By Stephen Ohlemacher, Associated Press Writer
WASHINGTON (AP) — A bill to increase small business lending is in jeopardy in the Senate as lawmakers struggle to reach agreement on a series of Republican amendments.
Democratic leaders have scheduled a key test vote Thursday on the legislation. But the bill won't advance unless Democrats can attract Republican votes.
The bill would create a $30 billion government fund to help community banks increase lending to small businesses, combining it with about $12 billion in tax breaks aimed at small businesses.
Democrats say banks should be able to use the lending fund to leverage up to $300 billion in loans to small businesses, helping to loosen tight credit markets.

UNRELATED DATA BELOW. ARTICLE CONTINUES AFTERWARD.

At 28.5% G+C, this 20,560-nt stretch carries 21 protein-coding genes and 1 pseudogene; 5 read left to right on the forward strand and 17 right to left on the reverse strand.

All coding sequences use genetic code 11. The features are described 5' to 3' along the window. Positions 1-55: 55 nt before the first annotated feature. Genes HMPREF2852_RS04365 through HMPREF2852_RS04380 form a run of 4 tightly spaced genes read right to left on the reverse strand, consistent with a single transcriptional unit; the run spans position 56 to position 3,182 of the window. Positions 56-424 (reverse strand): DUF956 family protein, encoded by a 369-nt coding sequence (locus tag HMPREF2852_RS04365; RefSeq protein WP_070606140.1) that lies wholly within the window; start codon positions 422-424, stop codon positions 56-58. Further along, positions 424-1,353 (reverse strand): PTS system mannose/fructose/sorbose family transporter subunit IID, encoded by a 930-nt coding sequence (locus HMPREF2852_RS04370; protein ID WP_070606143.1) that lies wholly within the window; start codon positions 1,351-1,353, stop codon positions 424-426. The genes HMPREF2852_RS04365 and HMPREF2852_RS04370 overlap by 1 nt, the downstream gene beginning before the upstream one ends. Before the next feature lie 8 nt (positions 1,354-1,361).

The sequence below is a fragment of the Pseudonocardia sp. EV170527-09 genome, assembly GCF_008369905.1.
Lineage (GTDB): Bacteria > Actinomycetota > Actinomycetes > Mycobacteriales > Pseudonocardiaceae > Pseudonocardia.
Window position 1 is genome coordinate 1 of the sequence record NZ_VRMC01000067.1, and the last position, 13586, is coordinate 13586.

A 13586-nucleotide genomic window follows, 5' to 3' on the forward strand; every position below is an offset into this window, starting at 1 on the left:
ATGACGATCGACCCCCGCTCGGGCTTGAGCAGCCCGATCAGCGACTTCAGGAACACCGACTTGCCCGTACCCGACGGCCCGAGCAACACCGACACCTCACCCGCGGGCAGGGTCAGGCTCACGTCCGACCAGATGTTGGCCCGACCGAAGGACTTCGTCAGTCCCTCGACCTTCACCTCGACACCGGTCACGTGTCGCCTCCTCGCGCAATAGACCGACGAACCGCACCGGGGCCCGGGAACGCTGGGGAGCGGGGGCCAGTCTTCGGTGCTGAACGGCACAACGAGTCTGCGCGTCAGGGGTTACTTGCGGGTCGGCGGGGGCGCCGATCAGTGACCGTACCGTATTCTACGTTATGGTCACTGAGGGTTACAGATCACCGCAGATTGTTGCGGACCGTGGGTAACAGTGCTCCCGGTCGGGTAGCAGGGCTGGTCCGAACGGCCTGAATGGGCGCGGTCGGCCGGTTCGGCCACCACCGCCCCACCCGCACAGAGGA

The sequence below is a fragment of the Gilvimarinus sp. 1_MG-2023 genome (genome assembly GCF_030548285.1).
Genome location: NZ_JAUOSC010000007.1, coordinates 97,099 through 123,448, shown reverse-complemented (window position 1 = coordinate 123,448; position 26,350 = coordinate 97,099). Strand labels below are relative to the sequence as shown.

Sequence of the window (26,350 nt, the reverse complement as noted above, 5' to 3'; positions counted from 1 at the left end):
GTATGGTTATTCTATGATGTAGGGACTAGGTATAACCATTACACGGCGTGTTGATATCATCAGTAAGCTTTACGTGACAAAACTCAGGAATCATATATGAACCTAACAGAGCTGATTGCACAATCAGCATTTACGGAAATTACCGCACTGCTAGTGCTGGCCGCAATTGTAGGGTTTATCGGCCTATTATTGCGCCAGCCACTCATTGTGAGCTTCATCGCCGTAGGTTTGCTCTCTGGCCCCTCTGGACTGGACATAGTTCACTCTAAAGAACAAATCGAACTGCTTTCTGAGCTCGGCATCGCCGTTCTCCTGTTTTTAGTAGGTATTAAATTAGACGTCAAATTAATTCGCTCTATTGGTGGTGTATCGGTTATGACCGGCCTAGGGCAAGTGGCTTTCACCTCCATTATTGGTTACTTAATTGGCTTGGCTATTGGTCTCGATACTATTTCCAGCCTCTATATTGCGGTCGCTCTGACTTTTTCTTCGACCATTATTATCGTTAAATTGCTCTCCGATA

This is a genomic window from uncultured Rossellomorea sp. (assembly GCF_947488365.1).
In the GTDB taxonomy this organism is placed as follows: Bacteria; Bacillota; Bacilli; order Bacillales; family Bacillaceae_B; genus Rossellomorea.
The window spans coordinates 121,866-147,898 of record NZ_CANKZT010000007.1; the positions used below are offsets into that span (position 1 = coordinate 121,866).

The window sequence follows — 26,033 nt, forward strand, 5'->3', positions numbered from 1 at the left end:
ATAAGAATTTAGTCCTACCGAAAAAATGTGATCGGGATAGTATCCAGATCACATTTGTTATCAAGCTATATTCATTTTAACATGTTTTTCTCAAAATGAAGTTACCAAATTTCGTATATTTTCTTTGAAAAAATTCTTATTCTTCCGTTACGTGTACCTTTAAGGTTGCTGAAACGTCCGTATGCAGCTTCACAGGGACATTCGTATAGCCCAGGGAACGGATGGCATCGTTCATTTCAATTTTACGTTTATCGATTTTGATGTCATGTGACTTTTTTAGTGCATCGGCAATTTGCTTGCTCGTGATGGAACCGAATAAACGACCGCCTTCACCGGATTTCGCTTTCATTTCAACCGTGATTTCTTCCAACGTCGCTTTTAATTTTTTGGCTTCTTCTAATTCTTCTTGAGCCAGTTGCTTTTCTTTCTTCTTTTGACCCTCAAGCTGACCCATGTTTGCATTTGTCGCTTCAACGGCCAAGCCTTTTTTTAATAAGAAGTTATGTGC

While the fund would be available only to banks with less than $10 billion in assets, some Republicans likened it to the unpopular bailout of the financial industry.
Democratic and Republican leaders tried to negotiate a handful of amendments Wednesday with the goal of scheduling a vote on the bill. Both party leaders, however, said they reached an impasse.
Senate Republican leader Mitch McConnell of Kentucky said Democrats were blocking GOP amendments to the bill. Senate Majority Leader Harry Reid, D-Nev., said Republican demands kept changing.
"We all know this is an effort to stall and not do this bill," Reid said. "This is the proverbial stall that we've had all year."